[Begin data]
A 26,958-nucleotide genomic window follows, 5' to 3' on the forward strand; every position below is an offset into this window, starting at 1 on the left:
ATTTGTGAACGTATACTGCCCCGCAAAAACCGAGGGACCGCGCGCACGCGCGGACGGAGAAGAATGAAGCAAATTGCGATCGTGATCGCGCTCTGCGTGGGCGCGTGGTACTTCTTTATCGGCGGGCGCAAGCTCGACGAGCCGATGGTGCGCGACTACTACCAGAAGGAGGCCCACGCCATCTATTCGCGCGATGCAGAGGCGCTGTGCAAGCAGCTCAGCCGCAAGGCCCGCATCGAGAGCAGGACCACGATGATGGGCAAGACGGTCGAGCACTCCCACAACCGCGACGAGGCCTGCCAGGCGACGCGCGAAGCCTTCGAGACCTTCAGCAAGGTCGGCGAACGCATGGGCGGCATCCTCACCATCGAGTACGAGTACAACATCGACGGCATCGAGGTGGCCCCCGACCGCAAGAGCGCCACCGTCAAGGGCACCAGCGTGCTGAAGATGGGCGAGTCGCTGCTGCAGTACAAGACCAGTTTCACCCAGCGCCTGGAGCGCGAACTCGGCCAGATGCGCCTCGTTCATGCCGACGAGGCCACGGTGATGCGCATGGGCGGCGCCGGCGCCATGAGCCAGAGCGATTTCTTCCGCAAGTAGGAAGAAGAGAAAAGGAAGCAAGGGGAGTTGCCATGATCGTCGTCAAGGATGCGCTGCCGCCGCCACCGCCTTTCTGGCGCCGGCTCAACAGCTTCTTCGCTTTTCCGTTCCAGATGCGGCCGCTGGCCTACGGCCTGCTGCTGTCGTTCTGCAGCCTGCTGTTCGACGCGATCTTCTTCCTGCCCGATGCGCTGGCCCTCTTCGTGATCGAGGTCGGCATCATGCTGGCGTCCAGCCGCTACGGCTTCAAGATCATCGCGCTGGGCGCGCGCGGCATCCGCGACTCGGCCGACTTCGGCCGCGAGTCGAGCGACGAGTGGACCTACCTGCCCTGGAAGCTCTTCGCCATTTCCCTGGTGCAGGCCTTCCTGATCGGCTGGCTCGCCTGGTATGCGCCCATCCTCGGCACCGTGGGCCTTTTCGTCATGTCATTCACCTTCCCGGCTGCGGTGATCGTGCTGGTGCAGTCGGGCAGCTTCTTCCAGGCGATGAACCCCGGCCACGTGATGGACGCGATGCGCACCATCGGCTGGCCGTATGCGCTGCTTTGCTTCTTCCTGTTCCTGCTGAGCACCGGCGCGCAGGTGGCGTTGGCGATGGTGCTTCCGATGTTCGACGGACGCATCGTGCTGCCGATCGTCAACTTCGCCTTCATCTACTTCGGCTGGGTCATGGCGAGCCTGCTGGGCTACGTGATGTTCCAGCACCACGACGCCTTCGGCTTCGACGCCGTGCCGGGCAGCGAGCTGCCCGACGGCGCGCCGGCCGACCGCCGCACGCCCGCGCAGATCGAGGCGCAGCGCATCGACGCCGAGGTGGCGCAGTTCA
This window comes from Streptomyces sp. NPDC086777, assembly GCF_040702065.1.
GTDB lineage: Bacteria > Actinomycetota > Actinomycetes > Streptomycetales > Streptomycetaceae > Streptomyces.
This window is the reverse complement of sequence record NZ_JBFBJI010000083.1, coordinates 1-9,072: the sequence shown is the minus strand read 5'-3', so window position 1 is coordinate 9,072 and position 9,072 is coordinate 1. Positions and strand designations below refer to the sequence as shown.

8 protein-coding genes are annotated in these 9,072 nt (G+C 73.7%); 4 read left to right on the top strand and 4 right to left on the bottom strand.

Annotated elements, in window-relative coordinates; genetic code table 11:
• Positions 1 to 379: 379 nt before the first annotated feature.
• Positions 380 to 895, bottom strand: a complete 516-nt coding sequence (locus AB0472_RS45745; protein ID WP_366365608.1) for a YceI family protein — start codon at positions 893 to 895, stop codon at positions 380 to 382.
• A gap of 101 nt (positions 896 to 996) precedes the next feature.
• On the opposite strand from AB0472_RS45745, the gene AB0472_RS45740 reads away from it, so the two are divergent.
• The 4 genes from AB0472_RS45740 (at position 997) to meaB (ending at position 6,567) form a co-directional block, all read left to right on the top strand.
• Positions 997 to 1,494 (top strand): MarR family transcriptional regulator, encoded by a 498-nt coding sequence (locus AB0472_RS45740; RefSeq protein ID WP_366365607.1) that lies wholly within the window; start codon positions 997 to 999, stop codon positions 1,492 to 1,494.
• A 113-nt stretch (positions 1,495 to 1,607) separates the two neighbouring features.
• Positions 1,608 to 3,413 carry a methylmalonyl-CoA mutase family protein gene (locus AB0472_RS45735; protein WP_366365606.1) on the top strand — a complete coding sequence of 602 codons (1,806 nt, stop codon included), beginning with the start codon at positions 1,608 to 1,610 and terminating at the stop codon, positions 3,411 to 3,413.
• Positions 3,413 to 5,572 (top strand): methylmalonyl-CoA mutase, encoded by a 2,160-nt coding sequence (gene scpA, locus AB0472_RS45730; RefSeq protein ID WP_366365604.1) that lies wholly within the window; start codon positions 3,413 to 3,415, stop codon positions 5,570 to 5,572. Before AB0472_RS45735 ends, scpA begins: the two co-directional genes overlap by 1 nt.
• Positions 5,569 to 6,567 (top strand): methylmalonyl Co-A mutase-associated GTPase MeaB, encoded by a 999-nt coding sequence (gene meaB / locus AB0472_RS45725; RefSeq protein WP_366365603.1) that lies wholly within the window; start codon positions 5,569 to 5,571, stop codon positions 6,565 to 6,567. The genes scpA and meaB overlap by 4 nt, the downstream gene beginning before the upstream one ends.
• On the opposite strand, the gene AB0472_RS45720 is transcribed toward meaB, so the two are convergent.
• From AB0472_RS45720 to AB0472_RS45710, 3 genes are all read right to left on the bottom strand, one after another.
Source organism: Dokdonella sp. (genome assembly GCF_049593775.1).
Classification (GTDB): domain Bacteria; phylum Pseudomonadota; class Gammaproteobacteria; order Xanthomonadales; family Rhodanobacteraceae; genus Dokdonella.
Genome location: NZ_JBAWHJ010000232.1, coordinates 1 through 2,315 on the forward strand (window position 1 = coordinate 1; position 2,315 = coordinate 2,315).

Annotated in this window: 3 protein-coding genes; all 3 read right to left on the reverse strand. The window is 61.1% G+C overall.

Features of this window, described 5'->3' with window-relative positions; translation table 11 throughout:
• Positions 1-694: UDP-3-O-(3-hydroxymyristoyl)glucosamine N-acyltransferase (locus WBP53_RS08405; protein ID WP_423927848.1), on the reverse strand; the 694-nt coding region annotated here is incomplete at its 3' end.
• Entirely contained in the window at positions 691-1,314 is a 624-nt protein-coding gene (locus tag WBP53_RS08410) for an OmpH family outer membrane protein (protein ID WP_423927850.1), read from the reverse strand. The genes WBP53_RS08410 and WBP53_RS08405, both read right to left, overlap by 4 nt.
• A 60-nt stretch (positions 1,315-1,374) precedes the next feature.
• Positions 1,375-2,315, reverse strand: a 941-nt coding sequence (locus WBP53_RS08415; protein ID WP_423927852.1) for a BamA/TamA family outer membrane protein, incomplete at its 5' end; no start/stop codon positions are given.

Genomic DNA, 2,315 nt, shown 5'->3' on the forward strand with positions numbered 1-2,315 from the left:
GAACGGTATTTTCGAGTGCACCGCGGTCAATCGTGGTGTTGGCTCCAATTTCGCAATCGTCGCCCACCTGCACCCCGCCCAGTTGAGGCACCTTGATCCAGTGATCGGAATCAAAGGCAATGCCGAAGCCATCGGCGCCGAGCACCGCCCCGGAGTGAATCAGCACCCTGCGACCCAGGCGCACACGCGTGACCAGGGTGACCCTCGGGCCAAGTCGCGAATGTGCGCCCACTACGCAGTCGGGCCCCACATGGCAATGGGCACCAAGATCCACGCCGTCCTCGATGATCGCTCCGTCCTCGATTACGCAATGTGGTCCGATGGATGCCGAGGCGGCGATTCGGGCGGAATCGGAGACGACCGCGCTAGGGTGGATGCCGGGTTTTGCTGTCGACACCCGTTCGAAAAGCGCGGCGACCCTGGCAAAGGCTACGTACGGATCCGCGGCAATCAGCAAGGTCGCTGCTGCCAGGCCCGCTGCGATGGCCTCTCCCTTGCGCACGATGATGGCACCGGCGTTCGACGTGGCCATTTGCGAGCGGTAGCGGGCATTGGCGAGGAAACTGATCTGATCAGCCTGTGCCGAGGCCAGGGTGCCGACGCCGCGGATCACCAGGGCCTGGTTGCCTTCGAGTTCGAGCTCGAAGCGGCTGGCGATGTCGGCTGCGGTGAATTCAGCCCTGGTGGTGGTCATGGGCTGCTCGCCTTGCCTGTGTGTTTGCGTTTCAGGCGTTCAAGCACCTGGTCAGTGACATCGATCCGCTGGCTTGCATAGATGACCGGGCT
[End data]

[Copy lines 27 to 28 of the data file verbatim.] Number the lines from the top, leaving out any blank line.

• A 60-nt stretch (positions 1,315-1,374) precedes the next feature.
• Positions 1,375-2,315, reverse strand: a 941-nt coding sequence (locus WBP53_RS08415; protein ID WP_423927852.1) for a BamA/TamA family outer membrane protein, incomplete at its 5' end; no start/stop codon positions are given.